Meds for Paget's disease treat what symptoms? hip and femur pain; joint inflammation; HA, facial pain, hearing loss, pinched spinal nerves
What kind of disease is osteoarthritis (OA)? a degenerative disease ('wearing out of joint cartilage')
What are symptoms of OA? localized pain and stiffness; knee, spine, and hip are most affected joints; it's very common
Information about glucosamine and chondroitin used for OA? natural substance, OTC supplement, safe but not proven effective
What are meds for OA? Analgesics, Anti-inflammatory drugs, and biologic meds
What are examples of analgesics for OA? acetaminophen (Tylenol), topical meds (capsaicin, menthol based creams)
What are examples of anti-inflammatory drugs for OA? NSAIDs, COX-2 inhibitors (prescription only)
What is an example of a biologic med for OA? sodium hyaluronate (Hyalgan)- injected once a week into knee for 3-5 wks
What is the etiology of rheumatoid arthritis (RA)? autoimmune disease, chronic, systemic inflamm of multiple joints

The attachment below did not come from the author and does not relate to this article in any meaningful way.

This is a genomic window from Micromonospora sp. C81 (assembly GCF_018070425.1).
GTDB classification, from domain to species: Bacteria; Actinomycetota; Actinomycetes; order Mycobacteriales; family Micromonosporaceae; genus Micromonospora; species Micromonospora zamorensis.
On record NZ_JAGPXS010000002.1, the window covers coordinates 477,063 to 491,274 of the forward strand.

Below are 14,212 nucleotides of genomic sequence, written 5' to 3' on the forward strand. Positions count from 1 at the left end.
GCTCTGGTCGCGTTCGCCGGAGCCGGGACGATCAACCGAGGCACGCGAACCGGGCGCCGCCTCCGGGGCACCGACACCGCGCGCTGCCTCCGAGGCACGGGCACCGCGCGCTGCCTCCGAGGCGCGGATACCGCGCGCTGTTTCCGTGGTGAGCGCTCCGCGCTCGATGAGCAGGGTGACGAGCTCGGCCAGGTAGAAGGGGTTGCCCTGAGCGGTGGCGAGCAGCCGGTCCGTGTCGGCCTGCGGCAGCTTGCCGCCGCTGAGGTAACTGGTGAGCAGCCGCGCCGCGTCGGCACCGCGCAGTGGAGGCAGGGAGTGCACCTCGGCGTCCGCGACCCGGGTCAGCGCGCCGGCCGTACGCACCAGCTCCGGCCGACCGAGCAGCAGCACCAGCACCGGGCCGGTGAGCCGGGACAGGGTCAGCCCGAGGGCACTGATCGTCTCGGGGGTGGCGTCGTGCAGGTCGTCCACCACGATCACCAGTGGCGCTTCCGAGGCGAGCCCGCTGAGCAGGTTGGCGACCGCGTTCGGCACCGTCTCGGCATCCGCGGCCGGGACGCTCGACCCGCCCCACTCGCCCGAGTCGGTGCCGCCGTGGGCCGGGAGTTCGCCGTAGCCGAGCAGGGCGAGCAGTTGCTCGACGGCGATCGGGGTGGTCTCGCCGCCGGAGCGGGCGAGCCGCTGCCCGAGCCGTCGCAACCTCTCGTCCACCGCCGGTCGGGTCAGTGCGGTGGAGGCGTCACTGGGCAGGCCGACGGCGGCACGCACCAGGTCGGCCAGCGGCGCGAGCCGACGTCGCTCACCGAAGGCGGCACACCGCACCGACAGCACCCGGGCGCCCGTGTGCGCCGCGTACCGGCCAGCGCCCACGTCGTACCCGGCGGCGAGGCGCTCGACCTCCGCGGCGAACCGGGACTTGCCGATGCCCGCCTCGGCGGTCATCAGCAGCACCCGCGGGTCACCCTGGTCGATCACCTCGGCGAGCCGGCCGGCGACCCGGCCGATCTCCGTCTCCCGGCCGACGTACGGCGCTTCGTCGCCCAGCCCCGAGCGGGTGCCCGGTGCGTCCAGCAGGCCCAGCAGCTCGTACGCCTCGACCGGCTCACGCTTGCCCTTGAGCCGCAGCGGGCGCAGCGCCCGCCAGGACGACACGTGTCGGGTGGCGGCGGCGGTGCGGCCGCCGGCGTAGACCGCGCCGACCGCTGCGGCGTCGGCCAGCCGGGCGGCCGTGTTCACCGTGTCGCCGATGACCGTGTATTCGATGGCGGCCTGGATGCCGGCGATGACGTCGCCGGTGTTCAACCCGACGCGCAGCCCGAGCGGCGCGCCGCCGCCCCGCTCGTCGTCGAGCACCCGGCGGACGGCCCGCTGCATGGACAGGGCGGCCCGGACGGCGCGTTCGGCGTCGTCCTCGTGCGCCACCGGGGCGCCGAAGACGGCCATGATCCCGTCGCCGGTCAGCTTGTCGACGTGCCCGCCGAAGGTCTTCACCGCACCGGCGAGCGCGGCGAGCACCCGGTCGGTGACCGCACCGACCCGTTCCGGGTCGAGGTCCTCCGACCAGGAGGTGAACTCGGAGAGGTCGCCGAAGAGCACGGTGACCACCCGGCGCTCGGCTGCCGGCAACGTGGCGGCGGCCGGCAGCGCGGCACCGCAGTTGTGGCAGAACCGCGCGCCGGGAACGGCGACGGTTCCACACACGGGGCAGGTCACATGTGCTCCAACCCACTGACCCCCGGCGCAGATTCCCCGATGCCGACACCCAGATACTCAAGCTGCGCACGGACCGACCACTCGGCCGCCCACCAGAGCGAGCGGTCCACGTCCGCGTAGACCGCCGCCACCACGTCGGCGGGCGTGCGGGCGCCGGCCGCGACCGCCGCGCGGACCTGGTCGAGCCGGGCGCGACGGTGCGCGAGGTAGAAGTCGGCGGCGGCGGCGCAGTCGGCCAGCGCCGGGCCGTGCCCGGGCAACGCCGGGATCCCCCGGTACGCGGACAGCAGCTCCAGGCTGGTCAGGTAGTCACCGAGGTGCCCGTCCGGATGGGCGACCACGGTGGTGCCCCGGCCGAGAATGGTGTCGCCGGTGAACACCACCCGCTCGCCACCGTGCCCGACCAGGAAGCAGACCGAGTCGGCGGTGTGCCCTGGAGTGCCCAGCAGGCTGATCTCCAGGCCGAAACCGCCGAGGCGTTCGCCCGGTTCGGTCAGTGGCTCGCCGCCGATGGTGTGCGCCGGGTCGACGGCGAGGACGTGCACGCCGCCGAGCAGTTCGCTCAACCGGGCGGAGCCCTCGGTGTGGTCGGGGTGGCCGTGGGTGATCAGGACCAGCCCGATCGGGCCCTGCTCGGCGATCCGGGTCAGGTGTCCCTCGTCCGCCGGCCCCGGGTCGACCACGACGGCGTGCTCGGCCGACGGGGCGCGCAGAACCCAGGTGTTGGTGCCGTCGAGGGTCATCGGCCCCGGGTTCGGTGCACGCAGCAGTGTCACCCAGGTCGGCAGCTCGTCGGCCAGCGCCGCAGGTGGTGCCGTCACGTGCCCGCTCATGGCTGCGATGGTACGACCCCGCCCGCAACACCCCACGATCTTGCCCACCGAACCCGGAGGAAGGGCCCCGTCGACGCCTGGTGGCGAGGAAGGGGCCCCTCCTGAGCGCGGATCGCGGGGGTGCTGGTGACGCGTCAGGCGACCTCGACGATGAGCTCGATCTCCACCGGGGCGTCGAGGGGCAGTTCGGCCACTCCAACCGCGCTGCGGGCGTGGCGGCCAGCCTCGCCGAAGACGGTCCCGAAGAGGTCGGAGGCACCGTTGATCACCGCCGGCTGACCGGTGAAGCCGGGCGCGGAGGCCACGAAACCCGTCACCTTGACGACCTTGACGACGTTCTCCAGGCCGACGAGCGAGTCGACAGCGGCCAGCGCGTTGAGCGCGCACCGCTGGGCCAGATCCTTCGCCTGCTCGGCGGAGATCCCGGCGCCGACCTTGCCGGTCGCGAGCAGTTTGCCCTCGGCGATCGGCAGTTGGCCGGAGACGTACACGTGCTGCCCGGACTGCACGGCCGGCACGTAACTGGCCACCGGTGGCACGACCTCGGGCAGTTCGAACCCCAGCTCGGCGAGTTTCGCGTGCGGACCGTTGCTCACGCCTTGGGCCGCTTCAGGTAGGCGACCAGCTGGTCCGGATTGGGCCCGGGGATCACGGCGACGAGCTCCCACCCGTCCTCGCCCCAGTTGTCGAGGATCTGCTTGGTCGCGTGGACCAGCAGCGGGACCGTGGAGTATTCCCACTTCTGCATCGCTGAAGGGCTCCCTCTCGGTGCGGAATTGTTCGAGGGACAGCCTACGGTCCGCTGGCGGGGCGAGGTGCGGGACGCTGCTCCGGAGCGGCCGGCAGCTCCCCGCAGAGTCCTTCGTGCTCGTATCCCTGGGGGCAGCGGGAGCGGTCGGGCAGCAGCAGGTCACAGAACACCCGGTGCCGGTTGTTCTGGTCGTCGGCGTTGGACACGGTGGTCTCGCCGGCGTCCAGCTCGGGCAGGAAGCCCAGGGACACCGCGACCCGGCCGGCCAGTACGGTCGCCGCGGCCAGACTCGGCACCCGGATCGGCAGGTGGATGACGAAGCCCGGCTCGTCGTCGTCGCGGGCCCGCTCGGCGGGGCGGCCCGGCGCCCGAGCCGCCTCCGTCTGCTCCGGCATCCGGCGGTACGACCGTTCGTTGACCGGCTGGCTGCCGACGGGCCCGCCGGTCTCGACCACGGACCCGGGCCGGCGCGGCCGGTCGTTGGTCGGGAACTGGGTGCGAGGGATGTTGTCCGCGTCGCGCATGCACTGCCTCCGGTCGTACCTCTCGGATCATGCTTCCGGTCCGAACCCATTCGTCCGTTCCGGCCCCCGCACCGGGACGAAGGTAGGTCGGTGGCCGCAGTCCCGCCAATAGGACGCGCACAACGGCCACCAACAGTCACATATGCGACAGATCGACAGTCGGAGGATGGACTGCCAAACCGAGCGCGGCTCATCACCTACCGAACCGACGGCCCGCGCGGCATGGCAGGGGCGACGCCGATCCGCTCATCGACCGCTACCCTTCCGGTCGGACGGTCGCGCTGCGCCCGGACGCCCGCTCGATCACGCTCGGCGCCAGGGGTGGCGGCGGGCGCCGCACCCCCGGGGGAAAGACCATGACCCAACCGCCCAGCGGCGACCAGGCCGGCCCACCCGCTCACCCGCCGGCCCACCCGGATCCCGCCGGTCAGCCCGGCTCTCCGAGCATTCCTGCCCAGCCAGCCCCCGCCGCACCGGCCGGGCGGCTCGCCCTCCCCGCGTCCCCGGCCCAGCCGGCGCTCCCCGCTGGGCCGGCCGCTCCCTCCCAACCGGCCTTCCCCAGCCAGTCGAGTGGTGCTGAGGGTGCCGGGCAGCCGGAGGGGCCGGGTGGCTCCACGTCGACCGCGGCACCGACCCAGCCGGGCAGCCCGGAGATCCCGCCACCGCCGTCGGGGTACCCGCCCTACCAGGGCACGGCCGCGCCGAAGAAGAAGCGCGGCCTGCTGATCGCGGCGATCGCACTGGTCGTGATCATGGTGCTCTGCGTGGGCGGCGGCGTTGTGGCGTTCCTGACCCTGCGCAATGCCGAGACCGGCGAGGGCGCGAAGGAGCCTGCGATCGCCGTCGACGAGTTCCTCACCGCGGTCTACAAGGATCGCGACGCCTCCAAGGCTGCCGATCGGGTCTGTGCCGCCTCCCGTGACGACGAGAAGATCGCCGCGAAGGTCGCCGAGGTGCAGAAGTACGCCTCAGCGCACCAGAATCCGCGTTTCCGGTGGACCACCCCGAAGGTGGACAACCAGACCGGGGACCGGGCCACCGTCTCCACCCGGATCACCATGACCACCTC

What does Rheumatoid arthritis (RA) affect? joints, muscles, ligaments, tendons, lungs, heart, etc.
What are symptoms of RA? disfiguring, bilateral, symmetrical
What are meds for RA? analgesics and anti-inflammatory drugs (may take wks to reach full effect); glucocorticoids; disease modifying drugs; immunosuppressants; Tumor necrosis factor (TNF) blockers
What is an example of a glucocorticoid for RA? prednisone
What are some examples of disease-modifying drugs for RA? hydroxycholoroquine (Plaquenil), gold salts, sulfasalazine, penicillamine
What are some examples of imunosuppressants for RA? methotrexate (a cancer drug that also treats RA), cyclosporine, Imuran, Cytoxan
What are some examples of tumor necrosis factor (TNF) blockers for RA? Enbrel, Remicade
What are nonpharmacologic treatments for pain of arthritis? non-impact exercise and PROM, splinting, hot/cold, imagery, meditation, massage, distraction, PT and OT, surgery/ joint replacement